And while Help-U-Sell offers a menu of services for a set fee, that doesn’t make it a limited-service business model, he said — limited service is more commonly used to refer to companies that offer very minimal services in a transaction, such as the placement of a property listing in a multiple listing service for a flat fee.
Home sellers who work with Help-U-Sell can choose whether to host their own open house events, for example, and whether to post their property in an MLS — and the fee would be higher for adding these services.
Commenting on the nation’s network of hundreds of MLSs, Ozonian said the MLS system is “not a well-oiled machine on a national basis” and is likely to become more consumer-friendly. Even so, the MLS system essentially is a good tool, he said, and pulling the plug on the current system would be disastrous for the industry. MLSs have come under scrutiny as the National Association of Realtors faces a federal antitrust lawsuit over its policies for displaying and sharing MLS property information on the Internet.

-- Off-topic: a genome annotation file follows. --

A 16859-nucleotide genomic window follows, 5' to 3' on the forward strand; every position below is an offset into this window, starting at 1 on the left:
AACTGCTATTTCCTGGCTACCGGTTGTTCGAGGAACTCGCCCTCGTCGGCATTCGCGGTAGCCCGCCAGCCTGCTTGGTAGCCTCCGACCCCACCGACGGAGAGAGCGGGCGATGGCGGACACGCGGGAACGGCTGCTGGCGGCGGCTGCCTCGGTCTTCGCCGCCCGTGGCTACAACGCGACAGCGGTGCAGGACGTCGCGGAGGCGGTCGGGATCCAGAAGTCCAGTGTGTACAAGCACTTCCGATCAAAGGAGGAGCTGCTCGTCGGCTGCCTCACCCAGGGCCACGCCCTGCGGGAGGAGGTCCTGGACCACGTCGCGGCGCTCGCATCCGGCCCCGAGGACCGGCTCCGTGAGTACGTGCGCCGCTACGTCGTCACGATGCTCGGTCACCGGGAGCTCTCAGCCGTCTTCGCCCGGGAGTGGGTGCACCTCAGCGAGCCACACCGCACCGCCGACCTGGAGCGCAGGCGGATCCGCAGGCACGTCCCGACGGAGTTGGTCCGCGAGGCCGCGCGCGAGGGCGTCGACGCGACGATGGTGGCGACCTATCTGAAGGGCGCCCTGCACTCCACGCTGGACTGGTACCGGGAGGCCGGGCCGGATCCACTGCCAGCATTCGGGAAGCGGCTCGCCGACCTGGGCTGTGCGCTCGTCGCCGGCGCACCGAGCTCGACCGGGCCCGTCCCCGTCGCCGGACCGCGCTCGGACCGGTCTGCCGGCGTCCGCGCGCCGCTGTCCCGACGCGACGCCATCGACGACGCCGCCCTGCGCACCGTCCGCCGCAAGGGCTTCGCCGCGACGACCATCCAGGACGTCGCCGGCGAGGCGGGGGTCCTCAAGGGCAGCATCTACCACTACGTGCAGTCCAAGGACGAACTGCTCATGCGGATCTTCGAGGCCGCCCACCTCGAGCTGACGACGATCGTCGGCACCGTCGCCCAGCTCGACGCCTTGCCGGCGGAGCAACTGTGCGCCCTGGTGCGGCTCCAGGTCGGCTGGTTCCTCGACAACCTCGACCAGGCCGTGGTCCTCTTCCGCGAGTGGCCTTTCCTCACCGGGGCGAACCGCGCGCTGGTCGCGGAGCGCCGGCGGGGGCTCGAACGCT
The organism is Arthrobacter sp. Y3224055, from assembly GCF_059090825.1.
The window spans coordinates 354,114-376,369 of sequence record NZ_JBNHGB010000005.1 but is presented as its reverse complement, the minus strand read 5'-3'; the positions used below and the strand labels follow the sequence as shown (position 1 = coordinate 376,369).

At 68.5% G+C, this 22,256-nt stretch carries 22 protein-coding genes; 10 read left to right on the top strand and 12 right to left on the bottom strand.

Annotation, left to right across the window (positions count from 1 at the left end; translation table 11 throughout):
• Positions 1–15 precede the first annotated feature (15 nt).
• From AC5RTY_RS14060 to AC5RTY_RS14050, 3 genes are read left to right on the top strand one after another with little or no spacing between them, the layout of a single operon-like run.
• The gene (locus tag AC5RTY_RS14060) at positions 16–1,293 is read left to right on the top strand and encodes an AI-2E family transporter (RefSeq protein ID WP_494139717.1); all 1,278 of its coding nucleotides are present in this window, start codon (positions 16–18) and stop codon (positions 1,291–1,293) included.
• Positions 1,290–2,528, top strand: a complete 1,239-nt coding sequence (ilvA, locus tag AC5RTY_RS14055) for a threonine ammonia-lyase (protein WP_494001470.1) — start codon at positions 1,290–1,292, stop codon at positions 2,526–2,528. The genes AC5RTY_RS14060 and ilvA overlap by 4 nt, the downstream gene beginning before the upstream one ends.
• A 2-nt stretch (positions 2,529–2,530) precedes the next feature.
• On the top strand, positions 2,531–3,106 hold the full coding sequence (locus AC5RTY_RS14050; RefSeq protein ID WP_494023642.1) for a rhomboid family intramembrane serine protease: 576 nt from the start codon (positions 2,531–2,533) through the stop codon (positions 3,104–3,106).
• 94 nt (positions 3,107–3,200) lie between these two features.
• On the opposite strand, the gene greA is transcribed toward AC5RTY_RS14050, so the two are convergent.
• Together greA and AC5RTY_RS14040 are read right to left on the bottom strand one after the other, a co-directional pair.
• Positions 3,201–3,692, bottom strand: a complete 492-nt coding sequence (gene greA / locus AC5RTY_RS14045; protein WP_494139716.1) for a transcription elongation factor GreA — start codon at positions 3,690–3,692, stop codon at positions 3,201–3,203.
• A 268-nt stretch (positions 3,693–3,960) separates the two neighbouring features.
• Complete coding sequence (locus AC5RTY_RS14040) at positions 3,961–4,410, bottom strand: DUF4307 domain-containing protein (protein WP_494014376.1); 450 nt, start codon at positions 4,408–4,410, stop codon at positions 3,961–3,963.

Help-U-Sell was at the leading edge of a trend among brokerage companies to aggregate property listings from many sources and put the listings on the company’s Web site — the company includes foreclosure and for-sale-by-owner listings along with MLS properties and Help-U-Sell’s own listings.
Help-U-Sell is among the fastest-growing real estate franchises, and the company plans to add operations in six more states, giving it offices in every state by the end of the year. Ozonian said the company is more focused on growing its market share than on growing the number of offices and agents in its network.
As the market transitions out of a strong seller’s market, the company’s strength in working with home sellers should be advantageous, he said. Help-U-Sell also works with buyers, and some offices employ agents who exclusively work with sellers and other agents who exclusively work with buyers.